This means countries, particularly in the global south, will be looking for far sharper emissions targets and reductions from wealthy nations when COP26 negotiations begin.

Canada’s government is aiming for net-zero emissions by 2050, although analysts are dubious about how that goal can be met on current trajectories.

“Canada has a long history of making big promises and not delivering,” Keith Stewart, a climate campaigner with Greenpeace and longtime friend of the new environment minister, told Al Jazeera.

“I know from my conversations with Guilbeault he is keen on changing that … He will be under relentless pressure from the oil lobby in this country and we hope he can stand up to the heat.”

The oil and gas sector alone will cause Canada to exceed its previous climate target, set as part of the Paris Agreement, to reduce emissions by at least 40 percent below 2005 levels in the next nine years, the CCPA reported.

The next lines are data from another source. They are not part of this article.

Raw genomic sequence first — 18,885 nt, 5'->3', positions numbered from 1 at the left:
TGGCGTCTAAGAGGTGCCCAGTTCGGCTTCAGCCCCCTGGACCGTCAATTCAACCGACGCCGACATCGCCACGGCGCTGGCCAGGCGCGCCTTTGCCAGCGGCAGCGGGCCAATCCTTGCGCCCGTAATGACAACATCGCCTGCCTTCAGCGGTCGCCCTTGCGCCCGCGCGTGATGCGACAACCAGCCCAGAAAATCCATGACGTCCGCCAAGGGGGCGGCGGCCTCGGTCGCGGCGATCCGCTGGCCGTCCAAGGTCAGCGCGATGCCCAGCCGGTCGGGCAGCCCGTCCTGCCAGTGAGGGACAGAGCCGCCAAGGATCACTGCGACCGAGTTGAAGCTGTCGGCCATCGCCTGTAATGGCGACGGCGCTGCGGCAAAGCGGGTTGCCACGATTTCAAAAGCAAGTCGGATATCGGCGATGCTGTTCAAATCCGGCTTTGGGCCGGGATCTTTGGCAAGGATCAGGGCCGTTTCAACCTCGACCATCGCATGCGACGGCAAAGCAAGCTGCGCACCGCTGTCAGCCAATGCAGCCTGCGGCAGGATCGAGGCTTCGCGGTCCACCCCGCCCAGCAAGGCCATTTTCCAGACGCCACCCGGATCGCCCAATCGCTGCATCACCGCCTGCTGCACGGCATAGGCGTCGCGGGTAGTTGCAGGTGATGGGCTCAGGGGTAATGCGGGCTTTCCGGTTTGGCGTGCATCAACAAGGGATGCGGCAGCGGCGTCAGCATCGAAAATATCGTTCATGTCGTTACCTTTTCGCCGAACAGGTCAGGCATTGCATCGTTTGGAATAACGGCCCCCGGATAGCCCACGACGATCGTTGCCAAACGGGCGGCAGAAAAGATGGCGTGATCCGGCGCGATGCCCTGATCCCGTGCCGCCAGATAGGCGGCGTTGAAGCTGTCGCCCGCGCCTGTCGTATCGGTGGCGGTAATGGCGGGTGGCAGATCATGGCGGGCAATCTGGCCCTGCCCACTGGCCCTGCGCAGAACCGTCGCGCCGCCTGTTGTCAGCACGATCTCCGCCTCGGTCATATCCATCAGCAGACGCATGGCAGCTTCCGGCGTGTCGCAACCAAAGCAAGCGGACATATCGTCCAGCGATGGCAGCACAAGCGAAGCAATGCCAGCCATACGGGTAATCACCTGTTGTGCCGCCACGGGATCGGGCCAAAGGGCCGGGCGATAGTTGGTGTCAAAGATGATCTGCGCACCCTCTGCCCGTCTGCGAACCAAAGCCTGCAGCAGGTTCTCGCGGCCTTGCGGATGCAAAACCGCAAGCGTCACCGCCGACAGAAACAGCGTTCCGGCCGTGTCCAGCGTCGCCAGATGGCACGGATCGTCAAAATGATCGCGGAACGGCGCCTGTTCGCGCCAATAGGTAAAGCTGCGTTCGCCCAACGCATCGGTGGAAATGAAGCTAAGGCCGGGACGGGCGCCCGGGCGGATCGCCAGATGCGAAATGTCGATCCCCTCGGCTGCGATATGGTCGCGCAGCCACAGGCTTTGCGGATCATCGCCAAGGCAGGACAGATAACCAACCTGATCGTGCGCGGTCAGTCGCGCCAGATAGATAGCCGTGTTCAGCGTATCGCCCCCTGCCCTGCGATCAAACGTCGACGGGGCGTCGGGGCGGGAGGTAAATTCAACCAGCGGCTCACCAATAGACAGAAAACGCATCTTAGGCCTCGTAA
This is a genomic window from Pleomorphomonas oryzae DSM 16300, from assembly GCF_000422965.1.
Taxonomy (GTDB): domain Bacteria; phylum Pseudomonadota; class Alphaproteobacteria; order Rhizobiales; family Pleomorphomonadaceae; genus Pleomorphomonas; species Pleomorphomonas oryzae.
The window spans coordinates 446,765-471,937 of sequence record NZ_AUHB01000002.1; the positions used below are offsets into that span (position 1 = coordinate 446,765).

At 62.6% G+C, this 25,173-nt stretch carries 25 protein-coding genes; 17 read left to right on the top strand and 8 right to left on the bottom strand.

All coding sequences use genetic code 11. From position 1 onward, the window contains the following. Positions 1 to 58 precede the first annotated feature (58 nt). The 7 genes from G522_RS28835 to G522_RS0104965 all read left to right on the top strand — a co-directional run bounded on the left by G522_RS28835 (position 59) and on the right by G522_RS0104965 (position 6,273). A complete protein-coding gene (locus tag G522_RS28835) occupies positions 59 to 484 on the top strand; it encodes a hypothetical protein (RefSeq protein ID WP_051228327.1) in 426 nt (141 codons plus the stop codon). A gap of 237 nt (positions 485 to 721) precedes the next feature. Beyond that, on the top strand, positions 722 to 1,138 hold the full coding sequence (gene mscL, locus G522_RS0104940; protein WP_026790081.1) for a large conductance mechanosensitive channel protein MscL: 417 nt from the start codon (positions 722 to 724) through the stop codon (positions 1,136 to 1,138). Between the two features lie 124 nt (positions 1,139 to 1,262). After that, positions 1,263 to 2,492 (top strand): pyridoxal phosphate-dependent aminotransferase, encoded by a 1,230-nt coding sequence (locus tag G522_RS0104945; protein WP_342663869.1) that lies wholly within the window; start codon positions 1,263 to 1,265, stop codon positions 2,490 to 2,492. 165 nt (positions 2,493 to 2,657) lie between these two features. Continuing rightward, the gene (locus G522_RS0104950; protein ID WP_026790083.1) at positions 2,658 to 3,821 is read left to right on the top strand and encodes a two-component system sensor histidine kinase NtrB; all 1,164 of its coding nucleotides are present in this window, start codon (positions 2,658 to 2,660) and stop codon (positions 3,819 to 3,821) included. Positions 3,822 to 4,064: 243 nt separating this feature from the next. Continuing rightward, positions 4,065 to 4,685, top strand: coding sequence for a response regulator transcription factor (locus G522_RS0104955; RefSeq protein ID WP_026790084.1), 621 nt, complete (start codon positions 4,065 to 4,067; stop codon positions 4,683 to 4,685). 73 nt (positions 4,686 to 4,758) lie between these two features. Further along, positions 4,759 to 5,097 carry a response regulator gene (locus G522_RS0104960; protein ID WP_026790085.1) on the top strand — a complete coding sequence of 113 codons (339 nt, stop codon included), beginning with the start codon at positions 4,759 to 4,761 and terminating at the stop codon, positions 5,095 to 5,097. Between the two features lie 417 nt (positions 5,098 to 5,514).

Canadian oil is some of the world’s worst when it comes to greenhouse gas emissions, according to a 2018 study from Stanford University researchers.

They compared the climate effects of oil from different countries and found that Canadian oil had the world’s fourth-highest emissions intensity, about 70 percent higher than the global average.

Minister Savage and other backers of the Canadian industry say its climate effects have been reduced through technology. And keeping Alberta’s crude in the ground only benefits petrol-rich dictatorships with poor human rights records, who will simply increase exports to make up for reductions in Canadian output with no ensuing benefits for the world’s climate, Savage said.